The following is from my memoir Someone’s Hero.
In yet another exercise of how to control fear and develop confidence while using outdated firefighting and rescue equipment, our instructors sent us up to the third floor of the training tower with something called a Pompier ladder. Firefighters are trained to stick a Pompier ladder out of a window, hook it onto the window sill on the floor above, then climb up on the outside of the building or to put it on the window sill on the floor you’re on and climb down to the floors below.
Instead of having sturdy rungs between sturdy beams like a normal ladder, a Pompier ladder is nothing more than a single hollow square beam of metal about ten to twelve feet long with round tubes sticking out of each side for foot and hand holds. At the top of the main beam, is a thin vertical blade of metal with little saw-like teeth cut into it. These teeth are designed to bite into the windowsill it’s placed on. If, God forbid, the teeth lose their bite while you’re on the ladder, there’s a big hook at the end of the vertical blade that’s supposed to stop you and the ladder from plummeting to the ground.
My partner for this exercise was Jim Trewhitt, a life-seasoned firefighter with some grey in the thin black hair that sat high up above his forehead. Glasses with thick black frames always seemed out of place on his face but not the wry smile that accompanied his easy Tennessean style. I, on the other hand, was a 21year old tight-ass with plenty of thick dark brown hair who needed a crowbar to pry my lips into a smile. We were a natural fit.
Jim and I climbed the inside stairs to the open tower’s third level. Standing on the metal grate that served as a floor, I poked my head out of the window (just a rectangular hole framed in cement block with a concrete sill) and studied the pavement below. I figured the height was great enough to break some bones if we fell but unless someone’s neck snapped on impact, it should be survivable.
Jim knew what I was doing.
“I’ll go first,” he said as he checked the snap hook on his Pompier belt. “There’s nothing to it.”
I didn’t find his words all that reassuring but I knew if the old man did it with everybody down below watching, what choice would I have but to do it too.
Jim lowered the ladder out of the window and rested its teeth on the window’s concrete ledge. The top of the ledge was beveled instead of flat and I could see that the actual surface area where the teeth rested was only about ½ inch wide. I steadied the top of the ladder then Jim swung around and stuck his leg out, blindly searching for one of the offset foot pegs down below. After his whole body was outside the tower, he slowly climbed down until both feet were firmly on the bottom pegs. Next, he snapped the big metal hook attached to his leather Pompier belt to the ladder’s main beam. Then, extending both arms straight out from his sides, Jim leaned back into empty space and assumed the “Look ma, no hands!” position for the instructors down below.
Suddenly, the ladder began sliding out the window. All I could do was stare in disbelief as the row of tiny metal teeth skidded across the beveled sill unable to dig into the concrete. Just as it was designed to do, the hook at the end of the vertical blade slammed against the inside of the window ledge and stopped Jim from falling further.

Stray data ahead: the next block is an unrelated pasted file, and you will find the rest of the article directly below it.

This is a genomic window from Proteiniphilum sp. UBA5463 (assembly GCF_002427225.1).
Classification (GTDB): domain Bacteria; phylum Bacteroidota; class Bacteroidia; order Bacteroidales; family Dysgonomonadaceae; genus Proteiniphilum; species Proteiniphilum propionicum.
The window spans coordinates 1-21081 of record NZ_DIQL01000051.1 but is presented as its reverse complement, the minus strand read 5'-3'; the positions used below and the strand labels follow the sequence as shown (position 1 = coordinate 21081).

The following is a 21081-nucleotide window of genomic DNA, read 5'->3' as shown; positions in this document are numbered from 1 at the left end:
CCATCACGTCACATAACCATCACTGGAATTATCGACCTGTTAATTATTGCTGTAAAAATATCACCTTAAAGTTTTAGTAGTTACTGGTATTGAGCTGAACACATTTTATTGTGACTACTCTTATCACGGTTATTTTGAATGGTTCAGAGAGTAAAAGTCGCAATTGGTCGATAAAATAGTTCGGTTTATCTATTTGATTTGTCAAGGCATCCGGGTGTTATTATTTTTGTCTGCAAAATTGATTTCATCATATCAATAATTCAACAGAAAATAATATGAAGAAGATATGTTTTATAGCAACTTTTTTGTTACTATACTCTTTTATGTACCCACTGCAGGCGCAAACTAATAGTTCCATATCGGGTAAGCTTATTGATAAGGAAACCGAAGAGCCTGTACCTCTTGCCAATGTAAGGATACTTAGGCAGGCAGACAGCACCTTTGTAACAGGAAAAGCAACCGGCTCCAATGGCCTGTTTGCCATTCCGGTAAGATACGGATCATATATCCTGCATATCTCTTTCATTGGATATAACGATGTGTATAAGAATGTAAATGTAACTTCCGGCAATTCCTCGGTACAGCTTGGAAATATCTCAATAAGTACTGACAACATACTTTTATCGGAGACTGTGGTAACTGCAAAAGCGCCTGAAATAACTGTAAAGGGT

I reached out of the window and steadied the top of the ladder as best as I could.
“Climb back up!” I ordered.
Without looking up at me, Jim cautiously released his hook from the main tube. Then, climbing up one haltering step at a time, he made his way back up and I pulled him back into the tower.
Safely back on the sturdy metal grate, Jim nudged an open pack of Pall Malls from the breast pocket of his sky blue uniform shirt, smacked a cigarette out and stuck it in his mouth. His left hand pushed the pack back into his shirt as his right hand fished a stainless steel Zippo lighter out of his pants pocket. The click of the Zippo opening, the intoxicating smell of naphtha, and the rasp of knurled steel scraping flint, followed by a woomph as bright flying sparks became blue flame tipped in yellow, all reminded me of my dad.
Jim bowed his head and gently introduced the tightly packed tobacco wrapped in virgin white paper to the flame. He inhaled the smoke purposefully, deeply, obtaining great relief. Then he took the cigarette from his mouth and paused to study it before slowly exhaling.
Jim looked over at me with his trademark wry smile.
What? I had thought that after Jim’s near-death experience, the instructors would cancel the exercise. But nobody seemed concerned as they all looked up from below, waiting for me to go next. Jim unbuckled his Pompier belt and held it out in front of me like a cowboy offering a bridle to a skittish horse.
“You’ll be fine,” he said with his cigarette bouncing between his lips.
Unlike the exercise days before, when I was on the fire station roof getting ready to jump into a life net, today I had no mental confusion or self-preservation conversation. I had already learned how to put fear and doubt aside when I had to. So I put the safety belt on, cinched it up, took a final look at Jim, then slid out of the window.
When I finally felt my foot step on the ladder’s bottom peg suspended in midair, I hooked in then slowly brought each arm straight out to each side. Even more slowly, I leaned back into space. I held that vulnerable pose and looked up to see Jim’s face above me smiling down with approval.
I developed a special bond with a handful of people during my three decades in the fire service and Jim Trewhitt was the first.